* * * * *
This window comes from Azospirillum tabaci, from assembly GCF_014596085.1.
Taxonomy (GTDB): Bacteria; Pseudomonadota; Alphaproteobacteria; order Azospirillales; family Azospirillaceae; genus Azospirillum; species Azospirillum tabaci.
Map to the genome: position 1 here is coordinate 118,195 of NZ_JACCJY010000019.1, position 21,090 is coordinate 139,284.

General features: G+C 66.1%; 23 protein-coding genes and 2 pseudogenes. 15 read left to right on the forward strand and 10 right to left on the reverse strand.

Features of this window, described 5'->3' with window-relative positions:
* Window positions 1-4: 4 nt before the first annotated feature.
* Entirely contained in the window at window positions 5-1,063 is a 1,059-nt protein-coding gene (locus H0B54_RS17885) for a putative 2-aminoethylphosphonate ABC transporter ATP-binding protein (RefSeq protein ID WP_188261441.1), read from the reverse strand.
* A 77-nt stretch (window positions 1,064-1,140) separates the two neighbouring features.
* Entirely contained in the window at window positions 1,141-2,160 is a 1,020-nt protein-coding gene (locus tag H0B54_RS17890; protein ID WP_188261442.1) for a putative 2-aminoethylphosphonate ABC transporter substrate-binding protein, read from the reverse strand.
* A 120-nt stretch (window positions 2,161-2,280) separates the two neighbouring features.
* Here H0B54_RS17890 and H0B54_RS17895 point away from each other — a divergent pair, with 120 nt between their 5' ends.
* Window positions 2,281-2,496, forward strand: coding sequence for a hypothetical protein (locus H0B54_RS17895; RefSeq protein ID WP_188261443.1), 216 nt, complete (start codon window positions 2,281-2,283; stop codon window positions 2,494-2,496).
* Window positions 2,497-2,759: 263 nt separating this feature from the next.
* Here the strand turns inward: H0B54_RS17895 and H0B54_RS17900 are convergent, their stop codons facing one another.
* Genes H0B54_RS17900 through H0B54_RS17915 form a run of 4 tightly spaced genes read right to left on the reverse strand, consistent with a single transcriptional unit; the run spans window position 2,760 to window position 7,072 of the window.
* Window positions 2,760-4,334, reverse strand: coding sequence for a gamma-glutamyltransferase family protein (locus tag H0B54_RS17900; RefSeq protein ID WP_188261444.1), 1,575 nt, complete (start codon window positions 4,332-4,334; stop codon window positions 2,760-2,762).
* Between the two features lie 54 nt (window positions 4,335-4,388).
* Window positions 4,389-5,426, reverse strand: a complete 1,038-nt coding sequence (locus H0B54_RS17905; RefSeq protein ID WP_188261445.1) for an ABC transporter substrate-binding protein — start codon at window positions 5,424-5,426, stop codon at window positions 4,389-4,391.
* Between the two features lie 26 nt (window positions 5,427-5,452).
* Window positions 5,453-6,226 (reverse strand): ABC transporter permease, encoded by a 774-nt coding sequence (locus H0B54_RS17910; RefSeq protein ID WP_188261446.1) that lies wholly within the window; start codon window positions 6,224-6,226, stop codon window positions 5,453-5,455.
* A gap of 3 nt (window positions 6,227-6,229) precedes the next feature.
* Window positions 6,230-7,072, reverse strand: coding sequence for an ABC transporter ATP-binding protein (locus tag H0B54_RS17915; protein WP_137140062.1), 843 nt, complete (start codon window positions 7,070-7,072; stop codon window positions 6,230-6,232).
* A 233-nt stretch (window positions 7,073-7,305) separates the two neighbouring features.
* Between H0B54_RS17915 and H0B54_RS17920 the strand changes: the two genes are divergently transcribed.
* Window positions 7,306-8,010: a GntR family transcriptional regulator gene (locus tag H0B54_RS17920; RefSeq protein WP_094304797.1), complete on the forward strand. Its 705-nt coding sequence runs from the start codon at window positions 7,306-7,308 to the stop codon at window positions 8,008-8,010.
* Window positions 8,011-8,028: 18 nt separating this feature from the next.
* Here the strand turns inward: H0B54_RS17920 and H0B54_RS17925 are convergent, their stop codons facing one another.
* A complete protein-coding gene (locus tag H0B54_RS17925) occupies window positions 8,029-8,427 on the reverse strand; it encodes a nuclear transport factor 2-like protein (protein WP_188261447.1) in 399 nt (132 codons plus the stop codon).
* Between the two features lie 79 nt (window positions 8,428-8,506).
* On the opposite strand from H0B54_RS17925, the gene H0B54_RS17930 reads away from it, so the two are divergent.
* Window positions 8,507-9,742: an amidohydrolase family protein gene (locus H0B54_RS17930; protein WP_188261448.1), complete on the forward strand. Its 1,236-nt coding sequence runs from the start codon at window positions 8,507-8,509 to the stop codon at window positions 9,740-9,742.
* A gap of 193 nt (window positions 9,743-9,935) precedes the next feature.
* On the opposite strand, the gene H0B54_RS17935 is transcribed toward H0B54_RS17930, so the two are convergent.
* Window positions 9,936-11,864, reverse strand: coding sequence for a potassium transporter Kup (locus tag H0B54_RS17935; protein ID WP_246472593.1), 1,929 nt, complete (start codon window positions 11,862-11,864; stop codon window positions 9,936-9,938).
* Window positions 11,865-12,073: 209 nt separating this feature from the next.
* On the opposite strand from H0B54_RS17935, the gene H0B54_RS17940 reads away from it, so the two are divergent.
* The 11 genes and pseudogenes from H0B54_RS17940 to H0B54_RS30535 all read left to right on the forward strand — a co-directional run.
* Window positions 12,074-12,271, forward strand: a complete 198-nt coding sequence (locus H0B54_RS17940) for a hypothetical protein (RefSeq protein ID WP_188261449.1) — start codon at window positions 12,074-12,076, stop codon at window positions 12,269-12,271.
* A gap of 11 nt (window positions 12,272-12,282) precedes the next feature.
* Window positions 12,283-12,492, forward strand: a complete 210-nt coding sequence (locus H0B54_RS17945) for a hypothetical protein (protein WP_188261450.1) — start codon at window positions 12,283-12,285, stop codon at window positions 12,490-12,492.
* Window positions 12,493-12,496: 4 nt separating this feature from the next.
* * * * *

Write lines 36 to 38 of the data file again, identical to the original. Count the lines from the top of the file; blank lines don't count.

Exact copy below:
* On the opposite strand from H0B54_RS17935, the gene H0B54_RS17940 reads away from it, so the two are divergent.
* The 11 genes and pseudogenes from H0B54_RS17940 to H0B54_RS30535 all read left to right on the forward strand — a co-directional run.
* Window positions 12,074-12,271, forward strand: a complete 198-nt coding sequence (locus H0B54_RS17940) for a hypothetical protein (RefSeq protein ID WP_188261449.1) — start codon at window positions 12,074-12,076, stop codon at window positions 12,269-12,271.